Ethisphere Institute recognizes Rockwell Automation as one of the world's most ethical companies
Rockwell Automation receives third consecutive recognition for a "sound ethical environment" within its industry; company also releases 2009 corporate social responsibility report.
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For the third consecutive year, the Ethisphere Institute hasrecognized Rockwell Automation as one of the "world's most ethical companies."
Through in-depth research and a multi-step analysis, Ethisphere reviewed thousands of nominations from companies in more than 100 countries and 36 industries in order to determine the winners.
The methodology for the Ethisphere rankings includes evaluating investments in innovation and sustainable business practices;looking at activities designed to improve corporate citizenship; and studyingnominations from senior executives, industry peers, suppliers, and customers.
Ethisphere Institute is an international think tank dedicated to the creation, advancement, and sharing of best practices inbusiness ethics, corporate social responsibility, anti-corruption, andsustainability.
New corporate responsibilityreport
Rockwell Automation's 2009 report describes the company's
efforts to be a "smart, safe, and sustainable manufacturer" and offers examples
about how it's helping customers do the same.
"In our recovering economy, issues such as governance,
ethics, safety, environment, employee and community relations are a priority
for us and we believe are fundamental to thriving as a sustainable company,"
said Keith Nosbusch, Rockwell Automation president and CEO. "If manufacturers
are going to prosper in the post-recession global economy, they need to adopt
smart, safe, and sustainable manufacturing technologies and practices."
Some of the sustainable achievements noted in Rockwell
Automation's corporate responsibility report include:
Rockwell Automationwas named a U.S.EPA Energy Star Service & Product Provider (SPP) in 2009.
The EPA assigns this designation to those companies that provide
energy efficiency services and products to commercial buildings and industrial
manufacturing facilities with the expectation that Energy Star SPPs will assist
industrial manufacturing customers in adopting a continuous improvement strategy
for corporate-wide energy management.
The company received the designation after it helped General
Mills save $2.6 million annually through a standardized energy management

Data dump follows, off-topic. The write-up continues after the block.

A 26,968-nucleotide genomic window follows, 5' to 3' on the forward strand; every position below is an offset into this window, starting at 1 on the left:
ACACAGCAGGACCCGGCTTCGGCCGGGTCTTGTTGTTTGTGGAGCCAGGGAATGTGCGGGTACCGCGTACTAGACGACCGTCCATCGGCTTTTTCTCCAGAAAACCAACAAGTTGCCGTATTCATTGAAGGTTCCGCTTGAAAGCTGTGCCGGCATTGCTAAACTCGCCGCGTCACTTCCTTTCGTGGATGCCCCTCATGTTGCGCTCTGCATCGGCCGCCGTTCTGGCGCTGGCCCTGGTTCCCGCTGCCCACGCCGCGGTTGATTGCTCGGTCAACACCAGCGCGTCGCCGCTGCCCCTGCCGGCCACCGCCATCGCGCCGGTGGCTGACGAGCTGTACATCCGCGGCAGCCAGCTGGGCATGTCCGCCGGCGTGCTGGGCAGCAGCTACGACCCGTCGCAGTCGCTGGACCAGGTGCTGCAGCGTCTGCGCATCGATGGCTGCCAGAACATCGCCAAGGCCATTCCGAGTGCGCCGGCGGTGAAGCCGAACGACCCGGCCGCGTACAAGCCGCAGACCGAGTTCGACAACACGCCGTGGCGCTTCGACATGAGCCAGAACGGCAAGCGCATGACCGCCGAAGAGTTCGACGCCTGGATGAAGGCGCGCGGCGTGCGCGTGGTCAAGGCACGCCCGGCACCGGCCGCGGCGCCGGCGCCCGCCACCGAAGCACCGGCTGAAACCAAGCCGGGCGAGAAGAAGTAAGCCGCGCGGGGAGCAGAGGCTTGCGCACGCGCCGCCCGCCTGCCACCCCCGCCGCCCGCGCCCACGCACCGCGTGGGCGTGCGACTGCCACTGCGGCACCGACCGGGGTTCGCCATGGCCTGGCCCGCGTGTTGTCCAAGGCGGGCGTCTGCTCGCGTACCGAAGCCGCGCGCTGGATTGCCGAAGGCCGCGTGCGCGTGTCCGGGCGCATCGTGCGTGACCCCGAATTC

system for air handling units. The new system utilizes outdoor air versus air
conditioning in autumn, winter, and spring to cool a plant, and uses excess
heat fromthe plant's equipment to heat buildings as needed.
Using less electricityand creating less waste.
In 2010 Rockwell will begin to explore new, more accurate
means of corporate energy and waste generation measurement, such as square
footage, per employee, or unit of production, to which the company can
normalize its environmental metrics to achieve a more accurate assessment of its
According to Rockwell Automation, the majority of its energy
consumption and carbon footprint is from electricity used to light, heat and
cool its buildings, and for production. In 2009, the company reduced its
electricity usage in 55 manufacturing and core locations by 15% in absolute
terms and increased usage by 12% when normalized to sales.
Using its own RSEnergyMetrix application, the company
analyzed data from more than 60 power monitors installed throughout its Milwaukee headquarters
campus. This analysis pinpointed opportunities where the company could change
behaviors, processes, and equipment that would result in immediate energy
reductions and cost savings. For example, Rockwell Automation reprogrammed its
lighting controls on weekends and holidays, which reduced its base load. The
company also replaced lighting in its parking garage and reduced electricity
use there by 60%. The start up of its high current lab generatorwas also
rescheduled to occur before 10 a.m., which helped reduce peak facility demand
by 100 kilowatts. Lightly loaded substations were also replaced and combined. Energy
usage at the company's Milwaukee
headquarters was reduced by 4 million kilowatt hours, resulting in more than
$230,000 in annual savings.
A greener AutomationFair.
The company's annual Automation Fair went "green" in 2009 on
several fronts: Using EPA Smartway-certified freight transportation companies
that used clean fuel-efficient trucks; attendees
received biodegradable literature bags with marketing materials produced by FSC-certified
printers who used recycled papers and soy-based inks; All lights and electronic
devices were kept at reduced energy levels and used low energy lighting in many
product displays; water was available from coolers instead of water bottles and
biodegradable plates and cutlery were used; and all excess food was donated to
local charities and food banks.
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Annual Salary Survey
Before the calendar turned, 2016 already had the makings of a pivotal year for manufacturing, and for the world.
There were the big events for the year, including the United States as Partner Country at Hannover Messe in April and the 2016 International Manufacturing Technology Show in Chicago in September. There's also the matter of the U.S. presidential elections in November, which promise to shape policy in manufacturing for years to come.
But the year started with global economic turmoil, as a slowdown in Chinese manufacturing triggered a worldwide stock hiccup that sent values plummeting. The continued plunge in world oil prices has resulted in a slowdown in exploration and, by extension, the manufacture of exploration equipment.
Read more: 2015 Salary Survey